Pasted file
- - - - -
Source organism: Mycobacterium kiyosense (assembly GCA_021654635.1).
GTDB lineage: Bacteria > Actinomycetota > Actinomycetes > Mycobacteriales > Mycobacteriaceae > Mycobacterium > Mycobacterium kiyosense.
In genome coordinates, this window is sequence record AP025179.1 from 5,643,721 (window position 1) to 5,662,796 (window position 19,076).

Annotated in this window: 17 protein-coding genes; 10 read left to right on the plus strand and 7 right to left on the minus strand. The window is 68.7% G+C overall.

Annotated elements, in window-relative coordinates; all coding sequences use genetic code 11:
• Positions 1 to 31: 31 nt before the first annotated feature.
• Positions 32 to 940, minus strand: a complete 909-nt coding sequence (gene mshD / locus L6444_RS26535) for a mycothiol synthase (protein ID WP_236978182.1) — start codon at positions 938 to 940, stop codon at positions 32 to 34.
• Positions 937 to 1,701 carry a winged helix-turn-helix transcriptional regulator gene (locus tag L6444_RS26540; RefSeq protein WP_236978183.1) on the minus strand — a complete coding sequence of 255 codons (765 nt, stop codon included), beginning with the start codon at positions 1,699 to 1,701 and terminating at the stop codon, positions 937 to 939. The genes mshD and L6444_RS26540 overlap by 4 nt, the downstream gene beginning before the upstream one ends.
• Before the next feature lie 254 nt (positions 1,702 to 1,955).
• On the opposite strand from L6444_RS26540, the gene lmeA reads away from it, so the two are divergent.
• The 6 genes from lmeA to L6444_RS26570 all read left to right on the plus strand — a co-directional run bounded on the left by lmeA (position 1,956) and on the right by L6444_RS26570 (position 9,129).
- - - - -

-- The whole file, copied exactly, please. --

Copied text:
Source organism: Mycobacterium kiyosense (assembly GCA_021654635.1).
GTDB lineage: Bacteria > Actinomycetota > Actinomycetes > Mycobacteriales > Mycobacteriaceae > Mycobacterium > Mycobacterium kiyosense.
In genome coordinates, this window is sequence record AP025179.1 from 5,643,721 (window position 1) to 5,662,796 (window position 19,076).

Annotated in this window: 17 protein-coding genes; 10 read left to right on the plus strand and 7 right to left on the minus strand. The window is 68.7% G+C overall.

Annotated elements, in window-relative coordinates; all coding sequences use genetic code 11:
• Positions 1 to 31: 31 nt before the first annotated feature.
• Positions 32 to 940, minus strand: a complete 909-nt coding sequence (gene mshD / locus L6444_RS26535) for a mycothiol synthase (protein ID WP_236978182.1) — start codon at positions 938 to 940, stop codon at positions 32 to 34.
• Positions 937 to 1,701 carry a winged helix-turn-helix transcriptional regulator gene (locus tag L6444_RS26540; RefSeq protein WP_236978183.1) on the minus strand — a complete coding sequence of 255 codons (765 nt, stop codon included), beginning with the start codon at positions 1,699 to 1,701 and terminating at the stop codon, positions 937 to 939. The genes mshD and L6444_RS26540 overlap by 4 nt, the downstream gene beginning before the upstream one ends.
• Before the next feature lie 254 nt (positions 1,702 to 1,955).
• On the opposite strand from L6444_RS26540, the gene lmeA reads away from it, so the two are divergent.
• The 6 genes from lmeA to L6444_RS26570 all read left to right on the plus strand — a co-directional run bounded on the left by lmeA (position 1,956) and on the right by L6444_RS26570 (position 9,129).